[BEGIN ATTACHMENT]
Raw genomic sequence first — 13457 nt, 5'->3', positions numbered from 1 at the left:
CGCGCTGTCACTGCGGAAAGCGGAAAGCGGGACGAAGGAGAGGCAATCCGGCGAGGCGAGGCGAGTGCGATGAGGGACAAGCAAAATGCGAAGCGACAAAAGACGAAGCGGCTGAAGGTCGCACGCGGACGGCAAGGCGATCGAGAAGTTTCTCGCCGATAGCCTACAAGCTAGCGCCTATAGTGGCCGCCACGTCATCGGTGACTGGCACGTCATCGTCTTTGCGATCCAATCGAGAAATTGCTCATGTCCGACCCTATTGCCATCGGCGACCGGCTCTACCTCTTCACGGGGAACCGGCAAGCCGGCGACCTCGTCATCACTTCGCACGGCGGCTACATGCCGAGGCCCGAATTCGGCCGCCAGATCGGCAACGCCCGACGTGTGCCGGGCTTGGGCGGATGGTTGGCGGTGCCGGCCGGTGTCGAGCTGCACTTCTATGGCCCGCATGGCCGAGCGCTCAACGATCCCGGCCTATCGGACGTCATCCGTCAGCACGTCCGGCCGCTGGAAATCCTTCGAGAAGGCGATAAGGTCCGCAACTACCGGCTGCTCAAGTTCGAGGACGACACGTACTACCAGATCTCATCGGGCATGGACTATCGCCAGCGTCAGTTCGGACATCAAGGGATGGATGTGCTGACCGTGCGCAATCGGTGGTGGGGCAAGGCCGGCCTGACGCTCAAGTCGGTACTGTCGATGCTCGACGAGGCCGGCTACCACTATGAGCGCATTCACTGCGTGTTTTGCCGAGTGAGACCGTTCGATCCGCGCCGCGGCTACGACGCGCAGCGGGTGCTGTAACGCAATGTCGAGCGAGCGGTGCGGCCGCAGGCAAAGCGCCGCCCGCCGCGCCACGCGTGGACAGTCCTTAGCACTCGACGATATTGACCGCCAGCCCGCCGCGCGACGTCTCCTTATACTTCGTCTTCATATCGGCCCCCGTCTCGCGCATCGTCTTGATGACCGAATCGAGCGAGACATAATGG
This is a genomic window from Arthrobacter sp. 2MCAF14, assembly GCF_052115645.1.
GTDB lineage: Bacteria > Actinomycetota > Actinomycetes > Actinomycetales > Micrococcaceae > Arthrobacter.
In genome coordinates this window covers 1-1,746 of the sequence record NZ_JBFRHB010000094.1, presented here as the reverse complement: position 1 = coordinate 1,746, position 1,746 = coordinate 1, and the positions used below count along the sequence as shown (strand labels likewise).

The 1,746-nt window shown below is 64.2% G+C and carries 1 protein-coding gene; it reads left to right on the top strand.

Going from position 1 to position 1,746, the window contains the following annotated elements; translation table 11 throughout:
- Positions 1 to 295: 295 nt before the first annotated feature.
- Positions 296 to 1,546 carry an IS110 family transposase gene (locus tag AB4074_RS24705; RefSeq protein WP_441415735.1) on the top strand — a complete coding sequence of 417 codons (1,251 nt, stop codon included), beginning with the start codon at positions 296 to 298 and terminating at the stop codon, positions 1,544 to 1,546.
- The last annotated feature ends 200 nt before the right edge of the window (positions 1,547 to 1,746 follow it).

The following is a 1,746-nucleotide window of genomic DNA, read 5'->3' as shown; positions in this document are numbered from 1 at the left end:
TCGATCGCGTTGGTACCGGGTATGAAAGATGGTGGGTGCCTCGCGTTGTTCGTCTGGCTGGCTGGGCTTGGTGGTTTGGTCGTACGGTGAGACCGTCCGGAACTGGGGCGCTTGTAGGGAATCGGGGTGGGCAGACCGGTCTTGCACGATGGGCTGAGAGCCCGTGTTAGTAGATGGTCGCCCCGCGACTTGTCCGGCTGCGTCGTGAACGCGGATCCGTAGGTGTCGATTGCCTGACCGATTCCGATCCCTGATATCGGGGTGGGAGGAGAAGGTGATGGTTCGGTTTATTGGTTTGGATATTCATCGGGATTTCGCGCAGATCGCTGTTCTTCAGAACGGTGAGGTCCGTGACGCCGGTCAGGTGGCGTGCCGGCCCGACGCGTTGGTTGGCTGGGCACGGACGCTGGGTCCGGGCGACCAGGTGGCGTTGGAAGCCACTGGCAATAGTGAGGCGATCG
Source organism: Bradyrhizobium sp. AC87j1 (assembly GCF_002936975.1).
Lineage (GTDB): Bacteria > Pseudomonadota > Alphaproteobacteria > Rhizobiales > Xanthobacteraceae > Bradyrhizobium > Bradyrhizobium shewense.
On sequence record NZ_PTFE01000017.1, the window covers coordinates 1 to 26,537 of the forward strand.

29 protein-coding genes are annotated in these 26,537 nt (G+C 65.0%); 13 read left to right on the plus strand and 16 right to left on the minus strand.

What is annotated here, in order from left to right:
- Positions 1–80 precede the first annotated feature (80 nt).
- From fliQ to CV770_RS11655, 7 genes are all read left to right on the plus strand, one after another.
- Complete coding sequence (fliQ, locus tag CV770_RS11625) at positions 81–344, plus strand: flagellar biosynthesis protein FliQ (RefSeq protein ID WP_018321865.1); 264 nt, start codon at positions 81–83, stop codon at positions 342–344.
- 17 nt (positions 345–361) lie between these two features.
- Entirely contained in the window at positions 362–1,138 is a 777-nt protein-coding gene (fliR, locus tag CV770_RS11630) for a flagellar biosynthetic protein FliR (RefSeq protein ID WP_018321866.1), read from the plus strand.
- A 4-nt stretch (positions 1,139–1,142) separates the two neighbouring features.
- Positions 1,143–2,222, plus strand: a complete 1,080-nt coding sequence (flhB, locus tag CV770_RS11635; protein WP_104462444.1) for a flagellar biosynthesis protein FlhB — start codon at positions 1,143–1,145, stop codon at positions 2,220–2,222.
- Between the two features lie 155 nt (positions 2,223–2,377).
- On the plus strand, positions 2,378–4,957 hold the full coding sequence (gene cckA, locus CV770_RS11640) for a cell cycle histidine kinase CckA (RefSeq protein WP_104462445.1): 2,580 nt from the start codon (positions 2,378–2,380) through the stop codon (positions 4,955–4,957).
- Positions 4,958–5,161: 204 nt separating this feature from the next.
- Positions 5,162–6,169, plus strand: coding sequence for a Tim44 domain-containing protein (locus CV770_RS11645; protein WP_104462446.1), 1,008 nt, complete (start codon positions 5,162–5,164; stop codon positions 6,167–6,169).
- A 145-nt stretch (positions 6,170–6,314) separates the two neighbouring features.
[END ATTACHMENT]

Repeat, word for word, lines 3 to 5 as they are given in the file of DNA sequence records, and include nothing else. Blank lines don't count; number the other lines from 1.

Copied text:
This is a genomic window from Arthrobacter sp. 2MCAF14, assembly GCF_052115645.1.
GTDB lineage: Bacteria > Actinomycetota > Actinomycetes > Actinomycetales > Micrococcaceae > Arthrobacter.
In genome coordinates this window covers 1-1,746 of the sequence record NZ_JBFRHB010000094.1, presented here as the reverse complement: position 1 = coordinate 1,746, position 1,746 = coordinate 1, and the positions used below count along the sequence as shown (strand labels likewise).